The implementation of Responsible Research and Innovation is not without its challenges, and one of these is raised when societal desirability is included amongst the RRI principles. We will argue that societal desirability is problematic even though it appears to fit well with the overall ideal. This discord occurs partly because the idea of societal desirability is inherently ambiguous, but more importantly because its scope is unclear. This paper asks: is societal desirability in the spirit of RRI? On von Schomberg’s (...) account, it seems clear that it is, but societal desirability can easily clash with what is ethically permissible; for example, when what is desirable in a particular society is bad for the global community. If that society chose not to do what was desirable for it, the world would be better off than if they did it. Yet our concern here is with a more complex situation, where there is a clash with ethical acceptability, but where the world would not be better off if the society chose not do what was societally desirable for itself. This is the situation where it is argued that someone else will do it if we do not. The first section of the paper gives an outline of what we take technology to be, and the second is a discussion of which criteria should be the basis for choosing research and innovation projects. This will draw on the account of technology outlined in the first section. This will be followed by an examination of a common argument, “If we don’t do it, others will”. This argument is important because it appears to justify acting in morally dubious ways. Finally, it will be argued that societal desirability gives support to the “If we don’t…” argument and that this raises some difficulties for RRI. (shrink)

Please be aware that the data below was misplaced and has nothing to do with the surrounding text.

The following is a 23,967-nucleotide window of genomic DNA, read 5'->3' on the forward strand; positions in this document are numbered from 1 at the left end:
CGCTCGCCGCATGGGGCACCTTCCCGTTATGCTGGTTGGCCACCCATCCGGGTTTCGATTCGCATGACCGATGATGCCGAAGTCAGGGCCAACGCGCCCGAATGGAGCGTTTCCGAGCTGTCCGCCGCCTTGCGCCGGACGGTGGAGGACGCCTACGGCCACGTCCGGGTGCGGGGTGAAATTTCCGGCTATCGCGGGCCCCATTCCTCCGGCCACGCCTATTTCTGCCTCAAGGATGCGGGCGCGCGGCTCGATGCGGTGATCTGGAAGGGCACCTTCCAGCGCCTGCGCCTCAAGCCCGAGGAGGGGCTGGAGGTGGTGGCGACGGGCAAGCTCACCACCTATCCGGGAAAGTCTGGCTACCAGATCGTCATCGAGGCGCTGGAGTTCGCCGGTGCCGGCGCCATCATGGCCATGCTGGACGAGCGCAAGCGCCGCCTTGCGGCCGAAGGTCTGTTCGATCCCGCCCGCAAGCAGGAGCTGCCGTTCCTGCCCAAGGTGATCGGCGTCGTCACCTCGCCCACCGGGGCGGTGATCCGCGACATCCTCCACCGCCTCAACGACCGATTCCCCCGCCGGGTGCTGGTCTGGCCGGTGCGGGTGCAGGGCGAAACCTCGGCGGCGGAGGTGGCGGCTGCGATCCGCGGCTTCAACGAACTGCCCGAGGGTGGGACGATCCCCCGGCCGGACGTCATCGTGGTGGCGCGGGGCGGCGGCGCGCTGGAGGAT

Our technologies have enabled us to change both the world and our perceptions of the world, as well as to change ourselves and to find new ways to fulfil the human desire for improvement and for having new capacities. The debate around using technology for human enhancement has already raised many ethical concerns, however little research has been done in how human enhancement can affect human communication. The purpose of this paper is to explore whether some human enhancements could change (...) our shared lifeworld so radically that human communication as we know it would not be possible any longer. After exploring the kinds of communication problems we are concerned with as well as mentioning some possible enhancement interventions that could bring about such problems, we will address some of the ethical implications that follow from these potential communication problems. We argue that because of the role that communication plays in human society, this issue deserves attention. (shrink)
‘It is much more difficult than is often admitted to make a strong case for the ownership of computer software.’ This closely argued study of the strengths and weaknesses of the case for intellectual property rights and against software piracy is based on material contained in the author’s joint work with Douglas Adeney, Computer and Information Ethics, Greenwood Press, an imprint of Greenwood Publishing Group, INC., Westport, CT, forthcoming May, 1997. The author is a member of the School of Information (...) Studies at Charles Sturt University, PO Box 588, Wagga Wagga, NSW 2650 Australia; tel 61 69 33 2372; fax 61 69 33 2733; email email@example.comHe wishes to acknowledge the contribution to this paper of Douglas Adeney of the University of Melbourne. (shrink)